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Environmental Systems and Societies

Environmental Systems and Society is a transdisciplinary subject and combines the techniques and knowledge associated with Group 4 (Sciences) and those associated with Group 3 (Humanities). It is the study of the relationship between the environment and societies and considers how environmental issues may be controversial as they cross geographical and cultural boundaries.

This course would be particularly suitable for those who are not strong in the natural sciences or those who are interested in the environment. It is a good grounding for pupils wishing to study courses in higher education, such as Geography and Environmental Sciences.


The IB Environmental Systems and Societies course is designed to increase pupils' knowledge and understanding of the social and economic importance of the environmental issues and processes, on both a local and global scale, that are relevant in today's world. It will promote critical awareness of the diversity of cultural perspectives; pupils will appreciate that environmental issues may be controversial, the extent to which technology plays a role in both causing and solving environmental issues and understand that human society is both directly and indirectly linked to the environment.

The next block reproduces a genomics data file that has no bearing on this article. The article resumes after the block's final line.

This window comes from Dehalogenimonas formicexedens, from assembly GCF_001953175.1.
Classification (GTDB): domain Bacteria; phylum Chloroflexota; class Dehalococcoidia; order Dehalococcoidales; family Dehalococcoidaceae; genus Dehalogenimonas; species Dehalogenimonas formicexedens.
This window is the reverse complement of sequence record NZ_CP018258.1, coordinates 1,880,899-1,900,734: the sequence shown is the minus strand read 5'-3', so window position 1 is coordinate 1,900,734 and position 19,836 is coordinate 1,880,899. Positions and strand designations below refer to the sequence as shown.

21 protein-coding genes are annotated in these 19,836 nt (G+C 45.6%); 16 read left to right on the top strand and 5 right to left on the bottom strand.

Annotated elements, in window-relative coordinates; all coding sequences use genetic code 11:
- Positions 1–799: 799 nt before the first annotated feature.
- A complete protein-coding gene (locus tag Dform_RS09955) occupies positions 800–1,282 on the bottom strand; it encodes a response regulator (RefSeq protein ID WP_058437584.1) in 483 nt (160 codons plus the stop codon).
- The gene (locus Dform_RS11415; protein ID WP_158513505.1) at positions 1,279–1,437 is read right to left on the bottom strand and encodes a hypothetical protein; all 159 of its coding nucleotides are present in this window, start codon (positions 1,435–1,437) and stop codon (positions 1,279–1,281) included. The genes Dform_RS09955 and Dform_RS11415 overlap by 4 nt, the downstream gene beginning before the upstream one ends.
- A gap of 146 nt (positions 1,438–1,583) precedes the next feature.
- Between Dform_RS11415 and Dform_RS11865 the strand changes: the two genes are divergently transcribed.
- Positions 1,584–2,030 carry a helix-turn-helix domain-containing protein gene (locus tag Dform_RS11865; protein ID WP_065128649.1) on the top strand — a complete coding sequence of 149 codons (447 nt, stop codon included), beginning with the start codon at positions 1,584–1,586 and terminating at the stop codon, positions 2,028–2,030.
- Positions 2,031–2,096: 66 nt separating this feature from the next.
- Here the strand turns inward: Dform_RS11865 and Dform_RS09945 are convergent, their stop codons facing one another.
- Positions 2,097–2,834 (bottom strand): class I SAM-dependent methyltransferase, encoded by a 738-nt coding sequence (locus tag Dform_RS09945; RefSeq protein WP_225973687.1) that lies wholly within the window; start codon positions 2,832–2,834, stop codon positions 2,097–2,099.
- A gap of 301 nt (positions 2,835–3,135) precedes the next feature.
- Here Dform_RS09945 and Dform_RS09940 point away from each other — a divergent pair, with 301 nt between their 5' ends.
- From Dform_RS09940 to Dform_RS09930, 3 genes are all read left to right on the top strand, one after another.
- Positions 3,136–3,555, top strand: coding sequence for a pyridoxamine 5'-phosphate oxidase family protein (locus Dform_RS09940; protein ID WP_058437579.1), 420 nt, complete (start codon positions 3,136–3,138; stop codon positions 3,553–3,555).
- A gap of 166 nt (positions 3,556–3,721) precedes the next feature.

The course will also enable pupils to apply the knowledge, methodologies and skills gained to analyse environmental issues, foster independent study, practical work and research as well as prepare pupils for further study and employment.

It is assumed that everyone coming into the Sixth Form to study IB Environmental Systems and Societies will have a GCSE in either Geography, the Separate Sciences, Additional Science or an equivalent level of achievement. Pupils who have only achieved a 'B' grade may find some aspects of the course difficult. A certain amount of mathematical knowledge is required, but this is not excessive and pupils will be taught to the required standard.

The IB Environmental Systems and Societies course is only offered at Standard Level. The course itself is split into two sections: the subject specific core and practical course work. The core material is split into eight topics and is taught on a case study basis with accompanying notes:

Topic 1 Foundations of Environmental Systems
Topic 2 Ecosystems and Ecology
Topic 3 Biodiversity and Conservation
Topic 4 Water, Food Production Systems and Society
Topic 5 Soil Systems
Topic 6 Atmospheric Systems
Topic 7 Climate Change and Energy Use
Topic 8 Human Systems and Resource Use

The practical coursework consists of an individual investigation of 10 hours research or fieldwork. This is undertaken during the summer term of the Lower Sixth.

Faced with the difficult choice of our daughters remaining at a perfectly good state school in the Isle of Man, we chose to send them to King William’s College to study the International Baccalaureate. The outcome in both cases was a resounding endorsement of our decision, since King William’s College operates and delivers at a different level.

Past Parent of two 6th Form Students